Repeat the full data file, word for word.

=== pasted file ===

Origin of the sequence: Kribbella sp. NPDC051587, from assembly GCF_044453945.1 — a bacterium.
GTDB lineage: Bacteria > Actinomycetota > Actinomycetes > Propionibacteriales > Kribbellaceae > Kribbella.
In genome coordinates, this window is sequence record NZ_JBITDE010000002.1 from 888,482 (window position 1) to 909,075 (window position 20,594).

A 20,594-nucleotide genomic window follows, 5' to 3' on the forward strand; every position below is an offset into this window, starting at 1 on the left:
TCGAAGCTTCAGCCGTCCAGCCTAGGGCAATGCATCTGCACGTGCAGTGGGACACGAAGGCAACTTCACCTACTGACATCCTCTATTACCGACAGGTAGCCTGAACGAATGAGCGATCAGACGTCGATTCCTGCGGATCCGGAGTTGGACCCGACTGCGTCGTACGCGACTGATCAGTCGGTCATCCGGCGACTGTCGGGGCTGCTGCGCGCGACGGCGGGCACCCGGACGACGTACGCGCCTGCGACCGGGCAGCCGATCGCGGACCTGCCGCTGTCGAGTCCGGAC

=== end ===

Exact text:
Origin of the sequence: Kribbella sp. NPDC051587, from assembly GCF_044453945.1 — a bacterium.
GTDB lineage: Bacteria > Actinomycetota > Actinomycetes > Propionibacteriales > Kribbellaceae > Kribbella.
In genome coordinates, this window is sequence record NZ_JBITDE010000002.1 from 888,482 (window position 1) to 909,075 (window position 20,594).

A 20,594-nucleotide genomic window follows, 5' to 3' on the forward strand; every position below is an offset into this window, starting at 1 on the left:
TCGAAGCTTCAGCCGTCCAGCCTAGGGCAATGCATCTGCACGTGCAGTGGGACACGAAGGCAACTTCACCTACTGACATCCTCTATTACCGACAGGTAGCCTGAACGAATGAGCGATCAGACGTCGATTCCTGCGGATCCGGAGTTGGACCCGACTGCGTCGTACGCGACTGATCAGTCGGTCATCCGGCGACTGTCGGGGCTGCTGCGCGCGACGGCGGGCACCCGGACGACGTACGCGCCTGCGACCGGGCAGCCGATCGCGGACCTGCCGCTGTCGAGTCCGGAC